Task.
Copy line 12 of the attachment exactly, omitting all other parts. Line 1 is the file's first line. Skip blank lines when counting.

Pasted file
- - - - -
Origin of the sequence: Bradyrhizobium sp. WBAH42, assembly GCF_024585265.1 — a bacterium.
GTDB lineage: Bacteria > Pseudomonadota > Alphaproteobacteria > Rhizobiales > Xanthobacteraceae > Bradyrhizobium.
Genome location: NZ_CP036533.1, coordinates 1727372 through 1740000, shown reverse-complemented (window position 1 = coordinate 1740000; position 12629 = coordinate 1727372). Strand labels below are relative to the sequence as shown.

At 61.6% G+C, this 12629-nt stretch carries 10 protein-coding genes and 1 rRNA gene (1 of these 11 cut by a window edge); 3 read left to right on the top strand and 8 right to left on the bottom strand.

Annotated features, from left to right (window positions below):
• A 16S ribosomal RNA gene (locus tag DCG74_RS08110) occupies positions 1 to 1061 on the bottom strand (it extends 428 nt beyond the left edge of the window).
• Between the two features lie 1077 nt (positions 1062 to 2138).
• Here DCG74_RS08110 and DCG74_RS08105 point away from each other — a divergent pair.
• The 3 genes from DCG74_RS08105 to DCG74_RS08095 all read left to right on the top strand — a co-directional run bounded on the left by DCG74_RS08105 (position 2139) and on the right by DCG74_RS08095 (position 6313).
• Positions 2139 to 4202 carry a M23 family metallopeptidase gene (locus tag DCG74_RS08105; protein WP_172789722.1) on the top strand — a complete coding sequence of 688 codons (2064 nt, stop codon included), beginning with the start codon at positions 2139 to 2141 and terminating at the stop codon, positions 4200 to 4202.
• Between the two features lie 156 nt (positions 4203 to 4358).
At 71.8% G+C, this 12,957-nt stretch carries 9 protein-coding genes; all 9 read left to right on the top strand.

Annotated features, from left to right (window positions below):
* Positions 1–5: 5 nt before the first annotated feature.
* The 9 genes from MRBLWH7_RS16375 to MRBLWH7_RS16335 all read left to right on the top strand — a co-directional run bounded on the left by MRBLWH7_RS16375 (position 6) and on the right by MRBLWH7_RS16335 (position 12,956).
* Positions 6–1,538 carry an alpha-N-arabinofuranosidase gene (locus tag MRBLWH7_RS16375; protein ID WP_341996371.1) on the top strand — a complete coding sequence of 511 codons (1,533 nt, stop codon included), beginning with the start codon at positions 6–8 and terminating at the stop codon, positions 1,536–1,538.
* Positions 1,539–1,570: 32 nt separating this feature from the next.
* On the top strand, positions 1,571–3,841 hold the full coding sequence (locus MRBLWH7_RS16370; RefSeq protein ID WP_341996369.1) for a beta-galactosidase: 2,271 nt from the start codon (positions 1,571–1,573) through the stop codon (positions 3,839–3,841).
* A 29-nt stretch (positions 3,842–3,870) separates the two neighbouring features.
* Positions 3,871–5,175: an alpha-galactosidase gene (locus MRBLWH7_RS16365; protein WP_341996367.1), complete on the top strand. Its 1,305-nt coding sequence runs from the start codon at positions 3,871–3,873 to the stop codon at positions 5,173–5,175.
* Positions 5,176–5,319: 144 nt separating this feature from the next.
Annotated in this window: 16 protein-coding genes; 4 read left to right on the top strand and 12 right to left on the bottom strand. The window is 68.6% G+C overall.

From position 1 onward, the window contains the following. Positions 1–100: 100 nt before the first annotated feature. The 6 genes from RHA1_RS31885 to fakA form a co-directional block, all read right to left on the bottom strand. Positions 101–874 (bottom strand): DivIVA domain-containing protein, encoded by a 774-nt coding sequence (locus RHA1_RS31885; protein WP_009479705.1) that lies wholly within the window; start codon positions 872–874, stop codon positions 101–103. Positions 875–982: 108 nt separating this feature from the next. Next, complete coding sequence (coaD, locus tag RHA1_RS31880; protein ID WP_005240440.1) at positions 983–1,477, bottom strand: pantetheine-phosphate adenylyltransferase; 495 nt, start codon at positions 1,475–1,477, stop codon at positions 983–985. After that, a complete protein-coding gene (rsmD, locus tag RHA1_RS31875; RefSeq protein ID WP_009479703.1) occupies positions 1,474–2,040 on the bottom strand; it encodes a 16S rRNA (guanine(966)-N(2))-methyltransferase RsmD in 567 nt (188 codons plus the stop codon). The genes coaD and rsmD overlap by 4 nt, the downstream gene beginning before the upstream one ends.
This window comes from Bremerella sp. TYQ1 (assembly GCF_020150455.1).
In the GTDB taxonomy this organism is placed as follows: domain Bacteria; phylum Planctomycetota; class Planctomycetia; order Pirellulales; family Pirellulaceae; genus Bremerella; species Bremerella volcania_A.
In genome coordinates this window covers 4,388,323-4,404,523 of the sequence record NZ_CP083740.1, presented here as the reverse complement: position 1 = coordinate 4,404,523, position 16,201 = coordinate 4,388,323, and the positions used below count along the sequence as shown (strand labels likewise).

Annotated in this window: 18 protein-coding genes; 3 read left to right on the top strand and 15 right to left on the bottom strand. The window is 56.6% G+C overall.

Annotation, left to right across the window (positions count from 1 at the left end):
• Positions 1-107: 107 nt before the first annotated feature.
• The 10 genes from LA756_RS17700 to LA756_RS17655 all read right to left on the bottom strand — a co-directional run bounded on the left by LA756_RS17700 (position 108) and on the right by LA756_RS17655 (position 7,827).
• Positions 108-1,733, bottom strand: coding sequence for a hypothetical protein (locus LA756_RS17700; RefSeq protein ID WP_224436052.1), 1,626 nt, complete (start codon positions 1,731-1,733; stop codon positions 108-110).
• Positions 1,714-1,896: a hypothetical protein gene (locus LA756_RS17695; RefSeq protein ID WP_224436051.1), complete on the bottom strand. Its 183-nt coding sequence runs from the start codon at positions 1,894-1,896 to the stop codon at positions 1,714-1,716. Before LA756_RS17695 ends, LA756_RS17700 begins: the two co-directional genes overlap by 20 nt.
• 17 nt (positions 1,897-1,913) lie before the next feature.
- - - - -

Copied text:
At 71.8% G+C, this 12,957-nt stretch carries 9 protein-coding genes; all 9 read left to right on the top strand.